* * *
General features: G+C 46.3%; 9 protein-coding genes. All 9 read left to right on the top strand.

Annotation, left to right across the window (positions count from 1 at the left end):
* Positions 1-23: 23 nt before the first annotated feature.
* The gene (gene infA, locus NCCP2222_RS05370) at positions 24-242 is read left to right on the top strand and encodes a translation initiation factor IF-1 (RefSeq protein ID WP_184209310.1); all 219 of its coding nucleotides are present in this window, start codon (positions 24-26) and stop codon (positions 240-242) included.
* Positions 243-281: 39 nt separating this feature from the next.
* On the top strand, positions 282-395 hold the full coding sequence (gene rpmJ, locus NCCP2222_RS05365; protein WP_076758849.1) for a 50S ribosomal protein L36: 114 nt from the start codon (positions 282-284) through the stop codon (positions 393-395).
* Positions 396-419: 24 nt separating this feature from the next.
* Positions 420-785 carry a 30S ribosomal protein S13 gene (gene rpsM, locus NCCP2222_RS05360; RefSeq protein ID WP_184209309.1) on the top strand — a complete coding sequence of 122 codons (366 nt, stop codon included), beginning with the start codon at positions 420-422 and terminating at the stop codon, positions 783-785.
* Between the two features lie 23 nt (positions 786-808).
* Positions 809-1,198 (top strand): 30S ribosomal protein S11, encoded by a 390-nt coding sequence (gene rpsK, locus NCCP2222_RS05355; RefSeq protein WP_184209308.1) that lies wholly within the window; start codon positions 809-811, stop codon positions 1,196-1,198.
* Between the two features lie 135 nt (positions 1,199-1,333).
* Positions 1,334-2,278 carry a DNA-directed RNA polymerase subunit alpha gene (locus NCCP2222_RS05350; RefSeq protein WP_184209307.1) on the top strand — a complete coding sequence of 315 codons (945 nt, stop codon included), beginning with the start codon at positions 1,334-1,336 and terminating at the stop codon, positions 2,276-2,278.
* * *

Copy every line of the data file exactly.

General features: G+C 46.3%; 9 protein-coding genes. All 9 read left to right on the top strand.

Annotation, left to right across the window (positions count from 1 at the left end):
* Positions 1-23: 23 nt before the first annotated feature.
* The gene (gene infA, locus NCCP2222_RS05370) at positions 24-242 is read left to right on the top strand and encodes a translation initiation factor IF-1 (RefSeq protein ID WP_184209310.1); all 219 of its coding nucleotides are present in this window, start codon (positions 24-26) and stop codon (positions 240-242) included.
* Positions 243-281: 39 nt separating this feature from the next.
* On the top strand, positions 282-395 hold the full coding sequence (gene rpmJ, locus NCCP2222_RS05365; protein WP_076758849.1) for a 50S ribosomal protein L36: 114 nt from the start codon (positions 282-284) through the stop codon (positions 393-395).
* Positions 396-419: 24 nt separating this feature from the next.
* Positions 420-785 carry a 30S ribosomal protein S13 gene (gene rpsM, locus NCCP2222_RS05360; RefSeq protein ID WP_184209309.1) on the top strand — a complete coding sequence of 122 codons (366 nt, stop codon included), beginning with the start codon at positions 420-422 and terminating at the stop codon, positions 783-785.
* Between the two features lie 23 nt (positions 786-808).
* Positions 809-1,198 (top strand): 30S ribosomal protein S11, encoded by a 390-nt coding sequence (gene rpsK, locus NCCP2222_RS05355; RefSeq protein WP_184209308.1) that lies wholly within the window; start codon positions 809-811, stop codon positions 1,196-1,198.
* Between the two features lie 135 nt (positions 1,199-1,333).
* Positions 1,334-2,278 carry a DNA-directed RNA polymerase subunit alpha gene (locus NCCP2222_RS05350; RefSeq protein WP_184209307.1) on the top strand — a complete coding sequence of 315 codons (945 nt, stop codon included), beginning with the start codon at positions 1,334-1,336 and terminating at the stop codon, positions 2,276-2,278.